For Barbara Radley, there is "before" and "after." Before was when she could work — moving furniture, and driving a long-haul truck.
"It was nothing for me to throw a couch on my back and carry it up a flight of stairs," says the 58-year-old from Oshkosh, Wis.
Then there's after. After she herniated five disks in her back. And after, she says, her blood pressure medicine destroyed her pancreas.
Now Radley is disabled, suffering from diabetes, liver failure and scleroderma.
And she is bankrupt.
"Well, the medical bills were just piling up," Radley tells Shots. "We couldn't handle it. We just couldn't keep up."
Radley is among the 26 percent of people in a recent poll who say health care expenses have taken a serious toll on family finances. The poll, conducted by NPR, The Robert Wood Johnson Foundation and Harvard's T.H. Chan School of Public Health, shows that even people with medical insurance are still struggling to pay medical bills.
Radley and her husband, also a mover, were getting by on his paycheck and her disability payments, which together brought in about $30,000 a year.
But, two years ago, they were hit with a double whammy. His company changed to a health insurance plan that required the couple to pay higher premiums — about $700 a month — higher copays and a $5,000 deductible.
Then her husband needed emergency surgery and missed a few months of work.
"That just killed us financially," Radley says.
They moved out of their family home and rented a place from her daughter-in-law. They stopped eating out — except once in a while, when they'd get a free meal at their church.
Still they ended up in bankruptcy early last year. They were able to write off their old medical debt, but the health problems didn't go away. Barbara's costs are constant and her husband had another surgery last fall. In the past 12 months they've racked up an additional $10,000 in unpaid medical bills.
"Everybody wants your money and it's like, 'Well, stand in line; you ain't gonna get none,' " Radley says with exasperation.
According to the poll, Radley has plenty of company. Of the people who said health costs have caused them serious problems, 7 percent ended up in bankruptcy.
Radley now makes Faustian bargains on a regular basis.
"There are times I check my blood for my insulin and I know I only have two pens left," she says. "And I really can't afford it for another week and a half. Well, then I take a lower dose of my insulin. Otherwise I'll just skip it."
But skipping insulin also can be dangerous, Radley knows.
"If I would skip it for several days that would put me in the hospital," she says, "and that just gives me more bills."
On Monday she was trying to decide whether to take out a payday loan or sell something on Craigslist to cover her insurance plan's $454 copay for two months of insulin.
A study last year by the Kaiser Family Foundation found that companies are shifting health care costs to their employees. Workers' share of health insurance premiums for their families rose 83 percent from 2005 to 2015, the survey shows. The amount employees had to pay for deductibles for individual insurance increased 255 percent from 2006 to 2015. The increases are far higher than growth in workers' wages.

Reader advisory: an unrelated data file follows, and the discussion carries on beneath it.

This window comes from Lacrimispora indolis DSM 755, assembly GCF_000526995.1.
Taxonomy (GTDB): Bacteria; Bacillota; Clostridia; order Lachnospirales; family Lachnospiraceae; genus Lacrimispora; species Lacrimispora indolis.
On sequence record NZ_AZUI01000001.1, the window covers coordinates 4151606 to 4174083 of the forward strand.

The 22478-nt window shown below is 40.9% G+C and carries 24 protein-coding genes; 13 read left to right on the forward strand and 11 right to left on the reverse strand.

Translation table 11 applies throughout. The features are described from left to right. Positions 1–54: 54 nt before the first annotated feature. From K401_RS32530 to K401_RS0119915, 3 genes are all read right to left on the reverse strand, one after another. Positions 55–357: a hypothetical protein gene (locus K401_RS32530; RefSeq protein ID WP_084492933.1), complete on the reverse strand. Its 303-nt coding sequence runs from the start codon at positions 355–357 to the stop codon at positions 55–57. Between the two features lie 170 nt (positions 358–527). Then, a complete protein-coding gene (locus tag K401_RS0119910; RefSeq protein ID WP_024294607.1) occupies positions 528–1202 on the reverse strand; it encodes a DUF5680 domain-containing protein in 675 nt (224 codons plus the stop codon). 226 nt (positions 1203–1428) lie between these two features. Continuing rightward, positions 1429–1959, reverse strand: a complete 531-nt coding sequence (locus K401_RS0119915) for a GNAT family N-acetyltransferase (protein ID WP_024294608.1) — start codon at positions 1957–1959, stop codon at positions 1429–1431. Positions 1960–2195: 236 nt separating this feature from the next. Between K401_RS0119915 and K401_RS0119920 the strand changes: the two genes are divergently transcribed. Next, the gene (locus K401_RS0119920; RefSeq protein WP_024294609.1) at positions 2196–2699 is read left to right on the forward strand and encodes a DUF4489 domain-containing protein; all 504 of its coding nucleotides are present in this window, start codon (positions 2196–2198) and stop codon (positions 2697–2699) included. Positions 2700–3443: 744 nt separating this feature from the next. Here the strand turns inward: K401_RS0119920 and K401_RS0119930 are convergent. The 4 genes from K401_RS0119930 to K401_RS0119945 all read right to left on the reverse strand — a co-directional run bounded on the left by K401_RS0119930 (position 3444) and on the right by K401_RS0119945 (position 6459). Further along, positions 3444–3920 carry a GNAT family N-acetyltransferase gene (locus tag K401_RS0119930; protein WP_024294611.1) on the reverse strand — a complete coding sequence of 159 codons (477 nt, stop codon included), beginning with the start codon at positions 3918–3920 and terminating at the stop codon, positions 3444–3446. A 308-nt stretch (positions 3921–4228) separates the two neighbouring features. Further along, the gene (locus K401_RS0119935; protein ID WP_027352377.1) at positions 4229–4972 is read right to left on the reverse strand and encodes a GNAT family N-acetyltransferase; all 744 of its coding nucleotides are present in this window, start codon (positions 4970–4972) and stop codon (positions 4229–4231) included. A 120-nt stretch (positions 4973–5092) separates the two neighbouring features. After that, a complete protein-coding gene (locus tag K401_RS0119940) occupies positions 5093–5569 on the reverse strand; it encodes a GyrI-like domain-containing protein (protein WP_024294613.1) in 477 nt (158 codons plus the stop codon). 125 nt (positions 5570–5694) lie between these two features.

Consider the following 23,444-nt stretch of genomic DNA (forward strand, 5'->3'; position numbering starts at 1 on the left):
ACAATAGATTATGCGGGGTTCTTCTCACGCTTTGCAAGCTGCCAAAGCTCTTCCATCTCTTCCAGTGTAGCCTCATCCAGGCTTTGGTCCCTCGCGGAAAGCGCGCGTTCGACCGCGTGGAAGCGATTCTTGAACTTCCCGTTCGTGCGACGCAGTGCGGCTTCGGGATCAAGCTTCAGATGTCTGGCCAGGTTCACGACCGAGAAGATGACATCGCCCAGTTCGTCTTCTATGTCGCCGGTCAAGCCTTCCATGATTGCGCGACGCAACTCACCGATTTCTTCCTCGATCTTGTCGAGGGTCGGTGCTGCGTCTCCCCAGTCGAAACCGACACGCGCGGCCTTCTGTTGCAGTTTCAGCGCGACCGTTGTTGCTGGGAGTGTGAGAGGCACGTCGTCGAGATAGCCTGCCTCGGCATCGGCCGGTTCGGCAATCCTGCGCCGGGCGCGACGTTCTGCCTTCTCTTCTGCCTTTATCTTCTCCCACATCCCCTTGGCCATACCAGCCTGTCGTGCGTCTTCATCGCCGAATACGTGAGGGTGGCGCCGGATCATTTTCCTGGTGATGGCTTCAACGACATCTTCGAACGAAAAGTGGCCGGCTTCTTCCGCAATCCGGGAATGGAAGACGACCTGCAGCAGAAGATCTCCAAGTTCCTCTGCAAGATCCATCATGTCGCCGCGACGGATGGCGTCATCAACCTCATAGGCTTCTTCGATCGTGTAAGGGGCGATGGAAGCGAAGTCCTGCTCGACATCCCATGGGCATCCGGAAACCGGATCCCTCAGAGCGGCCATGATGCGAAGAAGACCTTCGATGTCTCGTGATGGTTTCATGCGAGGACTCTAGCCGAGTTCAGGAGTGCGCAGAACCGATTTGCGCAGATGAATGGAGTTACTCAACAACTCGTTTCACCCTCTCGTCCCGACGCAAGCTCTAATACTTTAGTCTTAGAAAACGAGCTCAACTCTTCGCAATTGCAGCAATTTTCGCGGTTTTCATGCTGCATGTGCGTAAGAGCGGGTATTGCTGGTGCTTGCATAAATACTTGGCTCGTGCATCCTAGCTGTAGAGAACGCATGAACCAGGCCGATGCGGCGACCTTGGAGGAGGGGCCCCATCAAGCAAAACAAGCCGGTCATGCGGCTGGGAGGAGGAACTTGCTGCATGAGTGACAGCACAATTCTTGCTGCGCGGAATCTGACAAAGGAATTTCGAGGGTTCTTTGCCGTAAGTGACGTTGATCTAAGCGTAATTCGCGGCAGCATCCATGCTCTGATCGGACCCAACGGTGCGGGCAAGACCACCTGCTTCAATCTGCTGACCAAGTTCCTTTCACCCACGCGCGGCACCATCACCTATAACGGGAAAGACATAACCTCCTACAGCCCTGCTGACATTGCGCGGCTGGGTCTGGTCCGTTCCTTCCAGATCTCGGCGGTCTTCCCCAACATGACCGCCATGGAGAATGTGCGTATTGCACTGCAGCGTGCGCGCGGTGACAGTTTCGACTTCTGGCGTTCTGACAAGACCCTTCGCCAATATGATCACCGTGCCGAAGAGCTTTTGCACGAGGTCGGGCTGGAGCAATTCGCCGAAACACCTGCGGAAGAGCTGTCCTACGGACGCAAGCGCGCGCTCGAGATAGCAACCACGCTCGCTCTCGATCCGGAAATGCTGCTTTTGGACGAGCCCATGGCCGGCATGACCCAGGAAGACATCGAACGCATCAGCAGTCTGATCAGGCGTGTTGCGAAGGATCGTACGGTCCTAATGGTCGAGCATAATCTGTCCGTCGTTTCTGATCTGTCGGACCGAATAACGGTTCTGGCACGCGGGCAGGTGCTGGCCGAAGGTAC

That hurts the sickest people the most, says Linda Blumberg, a senior fellow in health policy at the Urban Institute. A study by her organization shows health care has become more affordable since the Affordable Care Act was implemented two years ago. Still, the research found, about 17 percent of adults in the U.S. continue to struggle to pay their medical bills.
"When we see higher deductibles, higher copays, higher coinsurance, higher out-of-pocket maximums on these insurance plans, the people who are most affected are those that have the most need for medical care," Blumberg says.
About 15 percent of those in NPR's poll say that at least once in the past two years, they couldn't get the health care they needed. And 58 percent of those said it was because they couldn't afford it.
Separately, 19 percent of poll respondents say they didn't fill a prescription because of the cost. Mary Lena Warden, 78, of Cleveland, Texas, is among them.
Warden lives alone and uses a wheelchair to get to the drugstore around the corner and to her doctor down the road. She pays $147 a month for Medicare, the government health insurance program for the elderly and the disabled. That's out of the $1,400 she gets each month in Social Security payments.
Warden says she doesn't qualify for extra help, like food stamps or Medicaid, the federal health care program for the poor.
"All my money is gone by the time I pay my rent, my gas, my lights, my water and my copay for the doctor," Warden says. "Everything else is gone."
Just two weeks ago, Warden skipped an appointment for an echocardiogram because she couldn't afford the $100 copay. And she is trying to decide whether to fill a prescription for a drug called Neurontin, which dulls the nerve pain in her leg — pain caused by a severe car accident. The last time she picked up the drug, her copay was $159.95.
"Right now I'm afraid to even buy medicines," Warden says. "I can't afford 'em."
Medicare, like more and more health plans, leaves lot of expenses for patients to cover, says Drew Altman, CEO of the Kaiser Family Foundation.
"The public perception may be that, because Medicare is so popular, it is gold-plated Cadillac coverage," Altman says. "But people who are on Medicare know that those costs can really bite."
Altman says Obamacare has given nearly everyone in the U.S. access to health care. About 89 percent of people now have insurance in some form, according to the Department of Health and Human Services.
But simply having insurance isn't always enough.
The next big challenge, Altman says, is to stop people from going broke when they get sick.